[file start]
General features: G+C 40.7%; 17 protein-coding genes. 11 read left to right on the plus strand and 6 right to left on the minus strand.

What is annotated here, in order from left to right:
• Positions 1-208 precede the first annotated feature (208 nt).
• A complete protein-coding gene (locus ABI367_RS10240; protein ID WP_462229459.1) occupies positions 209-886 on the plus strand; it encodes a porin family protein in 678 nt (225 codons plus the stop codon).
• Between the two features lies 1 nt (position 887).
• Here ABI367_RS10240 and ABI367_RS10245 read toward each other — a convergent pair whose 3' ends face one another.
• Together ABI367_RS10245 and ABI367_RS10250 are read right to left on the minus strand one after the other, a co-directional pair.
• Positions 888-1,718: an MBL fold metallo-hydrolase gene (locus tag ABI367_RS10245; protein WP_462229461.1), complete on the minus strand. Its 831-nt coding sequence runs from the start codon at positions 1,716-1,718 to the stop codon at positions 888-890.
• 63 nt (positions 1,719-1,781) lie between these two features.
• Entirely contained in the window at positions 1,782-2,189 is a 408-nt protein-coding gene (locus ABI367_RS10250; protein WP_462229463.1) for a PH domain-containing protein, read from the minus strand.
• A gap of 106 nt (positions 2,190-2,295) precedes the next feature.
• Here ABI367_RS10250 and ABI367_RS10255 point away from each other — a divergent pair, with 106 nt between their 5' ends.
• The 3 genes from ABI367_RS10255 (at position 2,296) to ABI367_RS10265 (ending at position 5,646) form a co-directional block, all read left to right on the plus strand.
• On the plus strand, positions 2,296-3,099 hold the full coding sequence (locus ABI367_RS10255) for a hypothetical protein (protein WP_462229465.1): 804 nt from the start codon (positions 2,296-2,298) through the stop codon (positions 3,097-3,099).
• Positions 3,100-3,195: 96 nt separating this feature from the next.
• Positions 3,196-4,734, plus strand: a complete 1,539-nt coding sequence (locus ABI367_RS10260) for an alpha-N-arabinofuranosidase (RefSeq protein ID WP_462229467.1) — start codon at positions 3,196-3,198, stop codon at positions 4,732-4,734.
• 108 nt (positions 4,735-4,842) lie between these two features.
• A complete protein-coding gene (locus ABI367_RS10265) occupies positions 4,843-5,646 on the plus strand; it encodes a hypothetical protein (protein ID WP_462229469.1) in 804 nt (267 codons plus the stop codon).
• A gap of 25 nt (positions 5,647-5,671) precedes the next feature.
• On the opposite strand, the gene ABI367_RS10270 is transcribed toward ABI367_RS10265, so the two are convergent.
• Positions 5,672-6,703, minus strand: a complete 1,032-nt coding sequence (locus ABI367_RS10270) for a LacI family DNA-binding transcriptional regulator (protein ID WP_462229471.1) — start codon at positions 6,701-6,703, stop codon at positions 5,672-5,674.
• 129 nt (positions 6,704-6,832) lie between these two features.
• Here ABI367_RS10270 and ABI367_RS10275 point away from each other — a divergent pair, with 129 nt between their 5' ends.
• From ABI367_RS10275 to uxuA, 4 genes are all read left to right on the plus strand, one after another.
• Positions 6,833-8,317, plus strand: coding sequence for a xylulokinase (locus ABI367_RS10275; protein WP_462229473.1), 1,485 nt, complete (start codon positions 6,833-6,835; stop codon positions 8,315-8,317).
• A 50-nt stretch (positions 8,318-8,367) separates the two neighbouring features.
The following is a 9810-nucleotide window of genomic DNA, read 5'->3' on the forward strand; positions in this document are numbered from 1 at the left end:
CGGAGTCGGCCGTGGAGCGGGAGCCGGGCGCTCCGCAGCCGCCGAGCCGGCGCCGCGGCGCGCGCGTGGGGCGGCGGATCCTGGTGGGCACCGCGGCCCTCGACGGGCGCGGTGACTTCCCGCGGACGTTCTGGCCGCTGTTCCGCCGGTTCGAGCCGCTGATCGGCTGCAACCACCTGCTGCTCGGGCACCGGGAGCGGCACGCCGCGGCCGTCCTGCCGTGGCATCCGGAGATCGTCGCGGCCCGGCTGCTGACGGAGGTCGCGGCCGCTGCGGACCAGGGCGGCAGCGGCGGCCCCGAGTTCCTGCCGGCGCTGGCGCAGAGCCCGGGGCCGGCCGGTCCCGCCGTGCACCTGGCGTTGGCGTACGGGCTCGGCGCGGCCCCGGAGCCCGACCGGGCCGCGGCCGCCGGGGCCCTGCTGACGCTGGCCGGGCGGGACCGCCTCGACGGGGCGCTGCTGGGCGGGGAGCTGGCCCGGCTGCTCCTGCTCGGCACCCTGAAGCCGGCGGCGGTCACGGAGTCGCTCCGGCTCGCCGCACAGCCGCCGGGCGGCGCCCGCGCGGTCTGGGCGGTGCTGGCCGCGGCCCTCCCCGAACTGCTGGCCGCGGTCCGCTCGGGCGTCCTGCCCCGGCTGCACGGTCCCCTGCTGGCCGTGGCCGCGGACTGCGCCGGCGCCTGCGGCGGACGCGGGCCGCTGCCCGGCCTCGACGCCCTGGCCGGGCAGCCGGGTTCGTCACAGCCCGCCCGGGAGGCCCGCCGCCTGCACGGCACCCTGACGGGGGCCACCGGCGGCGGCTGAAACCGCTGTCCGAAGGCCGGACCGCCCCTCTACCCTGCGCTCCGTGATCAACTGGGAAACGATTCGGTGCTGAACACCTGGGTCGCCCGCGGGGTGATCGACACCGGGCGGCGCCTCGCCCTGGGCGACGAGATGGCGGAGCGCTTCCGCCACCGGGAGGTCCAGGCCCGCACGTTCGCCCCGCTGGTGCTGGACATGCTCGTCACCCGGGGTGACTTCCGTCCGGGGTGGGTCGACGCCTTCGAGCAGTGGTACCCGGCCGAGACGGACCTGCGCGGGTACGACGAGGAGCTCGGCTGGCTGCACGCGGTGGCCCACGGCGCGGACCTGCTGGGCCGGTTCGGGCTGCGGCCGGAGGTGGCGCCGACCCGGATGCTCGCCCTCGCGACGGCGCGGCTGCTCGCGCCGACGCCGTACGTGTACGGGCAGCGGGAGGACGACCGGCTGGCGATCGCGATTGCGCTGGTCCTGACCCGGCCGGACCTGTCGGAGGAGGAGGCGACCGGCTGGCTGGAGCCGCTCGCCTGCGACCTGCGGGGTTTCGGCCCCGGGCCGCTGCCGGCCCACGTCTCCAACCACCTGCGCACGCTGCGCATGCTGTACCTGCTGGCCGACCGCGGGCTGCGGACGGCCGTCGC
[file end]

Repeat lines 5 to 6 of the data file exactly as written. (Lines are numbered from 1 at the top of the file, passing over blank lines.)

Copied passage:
• Between the two features lies 1 nt (position 887).
• Here ABI367_RS10240 and ABI367_RS10245 read toward each other — a convergent pair whose 3' ends face one another.